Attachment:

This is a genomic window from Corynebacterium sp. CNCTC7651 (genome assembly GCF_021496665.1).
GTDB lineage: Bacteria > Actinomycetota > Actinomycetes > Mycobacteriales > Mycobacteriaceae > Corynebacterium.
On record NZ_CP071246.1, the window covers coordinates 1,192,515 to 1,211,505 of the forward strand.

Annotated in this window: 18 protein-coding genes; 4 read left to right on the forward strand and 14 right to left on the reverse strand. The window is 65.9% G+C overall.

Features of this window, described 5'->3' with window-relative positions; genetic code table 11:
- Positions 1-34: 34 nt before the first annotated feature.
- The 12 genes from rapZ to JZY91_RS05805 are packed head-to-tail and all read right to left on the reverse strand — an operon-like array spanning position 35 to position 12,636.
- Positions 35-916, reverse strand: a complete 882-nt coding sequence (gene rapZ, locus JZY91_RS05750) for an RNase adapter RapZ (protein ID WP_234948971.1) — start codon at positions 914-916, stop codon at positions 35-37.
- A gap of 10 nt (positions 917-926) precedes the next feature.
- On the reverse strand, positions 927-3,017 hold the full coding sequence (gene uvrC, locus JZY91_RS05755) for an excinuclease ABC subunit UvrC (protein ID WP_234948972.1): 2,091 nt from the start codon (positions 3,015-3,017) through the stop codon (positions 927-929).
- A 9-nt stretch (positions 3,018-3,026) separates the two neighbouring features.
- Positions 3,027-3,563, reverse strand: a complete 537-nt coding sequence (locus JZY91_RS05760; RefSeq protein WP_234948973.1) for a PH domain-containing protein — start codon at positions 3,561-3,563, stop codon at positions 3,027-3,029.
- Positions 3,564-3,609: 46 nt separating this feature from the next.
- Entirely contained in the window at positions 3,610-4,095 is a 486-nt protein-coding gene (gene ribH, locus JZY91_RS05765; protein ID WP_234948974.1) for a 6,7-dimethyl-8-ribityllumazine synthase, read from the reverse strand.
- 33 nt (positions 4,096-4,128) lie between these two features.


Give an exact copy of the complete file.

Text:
This is a genomic window from Corynebacterium sp. CNCTC7651 (genome assembly GCF_021496665.1).
GTDB lineage: Bacteria > Actinomycetota > Actinomycetes > Mycobacteriales > Mycobacteriaceae > Corynebacterium.
On record NZ_CP071246.1, the window covers coordinates 1,192,515 to 1,211,505 of the forward strand.

Annotated in this window: 18 protein-coding genes; 4 read left to right on the forward strand and 14 right to left on the reverse strand. The window is 65.9% G+C overall.

Features of this window, described 5'->3' with window-relative positions; genetic code table 11:
- Positions 1-34: 34 nt before the first annotated feature.
- The 12 genes from rapZ to JZY91_RS05805 are packed head-to-tail and all read right to left on the reverse strand — an operon-like array spanning position 35 to position 12,636.
- Positions 35-916, reverse strand: a complete 882-nt coding sequence (gene rapZ, locus JZY91_RS05750) for an RNase adapter RapZ (protein ID WP_234948971.1) — start codon at positions 914-916, stop codon at positions 35-37.
- A gap of 10 nt (positions 917-926) precedes the next feature.
- On the reverse strand, positions 927-3,017 hold the full coding sequence (gene uvrC, locus JZY91_RS05755) for an excinuclease ABC subunit UvrC (protein ID WP_234948972.1): 2,091 nt from the start codon (positions 3,015-3,017) through the stop codon (positions 927-929).
- A 9-nt stretch (positions 3,018-3,026) separates the two neighbouring features.
- Positions 3,027-3,563, reverse strand: a complete 537-nt coding sequence (locus JZY91_RS05760; RefSeq protein WP_234948973.1) for a PH domain-containing protein — start codon at positions 3,561-3,563, stop codon at positions 3,027-3,029.
- Positions 3,564-3,609: 46 nt separating this feature from the next.
- Entirely contained in the window at positions 3,610-4,095 is a 486-nt protein-coding gene (gene ribH, locus JZY91_RS05765; protein ID WP_234948974.1) for a 6,7-dimethyl-8-ribityllumazine synthase, read from the reverse strand.
- 33 nt (positions 4,096-4,128) lie between these two features.